KILIMANJARO: A PHOTO ESSAY
Adventure cinematographer Troy Paff joined Tusker Trail in April 2015 to capture the mountain, the climb and the people. The following photographs and commentary originally appear on instagram.com/troypaff.
My subjects, day one. ‘Team K’ is comprised primarily of French Canadians. Sharing friendships and a collective association with François Langlois (rear left), a climber whose résumé includes the Seven Summits, their motivations for ascending Kilimanjaro (19,341 feet) range from bucket list to charitable fundraising to quality time with family.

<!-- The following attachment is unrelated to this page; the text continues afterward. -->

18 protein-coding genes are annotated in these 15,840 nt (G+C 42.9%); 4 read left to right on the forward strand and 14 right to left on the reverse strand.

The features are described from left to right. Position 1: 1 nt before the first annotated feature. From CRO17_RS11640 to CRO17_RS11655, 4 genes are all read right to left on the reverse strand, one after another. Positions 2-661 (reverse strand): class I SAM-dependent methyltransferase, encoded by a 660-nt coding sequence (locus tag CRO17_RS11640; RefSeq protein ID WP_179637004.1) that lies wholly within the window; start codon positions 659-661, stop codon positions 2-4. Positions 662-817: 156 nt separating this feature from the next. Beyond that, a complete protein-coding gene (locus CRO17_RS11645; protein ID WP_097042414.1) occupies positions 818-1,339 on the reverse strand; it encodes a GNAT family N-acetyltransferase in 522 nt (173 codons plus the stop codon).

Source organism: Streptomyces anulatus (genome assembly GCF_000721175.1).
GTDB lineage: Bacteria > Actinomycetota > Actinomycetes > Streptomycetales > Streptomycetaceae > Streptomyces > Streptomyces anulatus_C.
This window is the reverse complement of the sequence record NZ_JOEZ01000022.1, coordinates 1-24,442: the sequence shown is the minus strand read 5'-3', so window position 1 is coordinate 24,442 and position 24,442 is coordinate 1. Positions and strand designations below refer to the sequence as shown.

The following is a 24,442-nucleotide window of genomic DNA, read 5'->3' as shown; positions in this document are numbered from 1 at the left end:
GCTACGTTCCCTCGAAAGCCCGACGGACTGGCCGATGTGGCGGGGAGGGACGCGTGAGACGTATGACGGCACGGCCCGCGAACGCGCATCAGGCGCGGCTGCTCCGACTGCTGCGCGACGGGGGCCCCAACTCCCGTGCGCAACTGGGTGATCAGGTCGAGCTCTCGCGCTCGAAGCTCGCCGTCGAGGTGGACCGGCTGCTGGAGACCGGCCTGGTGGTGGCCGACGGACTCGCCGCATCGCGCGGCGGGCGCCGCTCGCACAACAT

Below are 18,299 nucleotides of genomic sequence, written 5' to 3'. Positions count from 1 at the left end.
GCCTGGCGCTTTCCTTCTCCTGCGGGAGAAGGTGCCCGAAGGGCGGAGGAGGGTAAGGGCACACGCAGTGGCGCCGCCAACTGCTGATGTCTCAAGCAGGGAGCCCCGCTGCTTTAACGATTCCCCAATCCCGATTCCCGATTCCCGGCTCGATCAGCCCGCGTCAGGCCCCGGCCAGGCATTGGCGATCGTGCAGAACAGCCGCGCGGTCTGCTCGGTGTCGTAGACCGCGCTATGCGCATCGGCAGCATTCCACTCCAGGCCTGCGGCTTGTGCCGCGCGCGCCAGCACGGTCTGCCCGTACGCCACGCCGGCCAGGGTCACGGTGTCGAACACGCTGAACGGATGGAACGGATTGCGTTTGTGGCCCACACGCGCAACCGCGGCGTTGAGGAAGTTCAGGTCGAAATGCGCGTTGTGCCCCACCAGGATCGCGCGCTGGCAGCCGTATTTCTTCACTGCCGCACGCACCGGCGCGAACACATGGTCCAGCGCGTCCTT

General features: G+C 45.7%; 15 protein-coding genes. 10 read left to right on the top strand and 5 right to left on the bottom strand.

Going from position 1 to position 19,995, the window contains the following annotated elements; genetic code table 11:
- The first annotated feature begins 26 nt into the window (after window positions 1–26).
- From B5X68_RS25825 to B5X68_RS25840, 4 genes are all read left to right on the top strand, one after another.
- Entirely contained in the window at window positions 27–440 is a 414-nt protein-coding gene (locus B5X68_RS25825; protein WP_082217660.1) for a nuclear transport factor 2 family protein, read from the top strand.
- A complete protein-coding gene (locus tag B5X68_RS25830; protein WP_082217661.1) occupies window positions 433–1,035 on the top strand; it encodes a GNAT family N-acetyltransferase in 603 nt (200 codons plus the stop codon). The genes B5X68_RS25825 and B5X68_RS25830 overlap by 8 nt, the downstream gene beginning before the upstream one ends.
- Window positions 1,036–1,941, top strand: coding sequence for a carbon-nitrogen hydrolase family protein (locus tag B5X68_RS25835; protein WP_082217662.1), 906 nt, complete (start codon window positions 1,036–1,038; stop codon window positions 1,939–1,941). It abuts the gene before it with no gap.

In 1977 Eddie Frank took a bet that he couldn’t cross Africa by vehicle. Not only did he get his vehicles across but a demand for his guided escort was born, and an enterprise that would become Tusker Trail Adventures. While Eddie says the days of traversing the African continent are now politically impossible, his guide service operates in six continents, with Kilimanjaro a mainstay.
For a client list numbering eleven (twelve counting me, a tag-along filmmaker), Tusker will enlist 48 porters, a kitchen staff, and four guides. Simon, pictured here, shall head the contingent as lead guide.
The summit trek begins at the Londorosi Gate of the Kilimanjaro National Park. Over the next 11 days we will circumnavigate the massive dormant volcano, climbing upward through five climate zones. We begin at elevation 7,380 feet, rainforest level. Of course it is pouring; it will rain a lot on this adventure. Due to the warmth and humidity in this zone, the rain gear of choice is a good ol’ thrift store umbrella.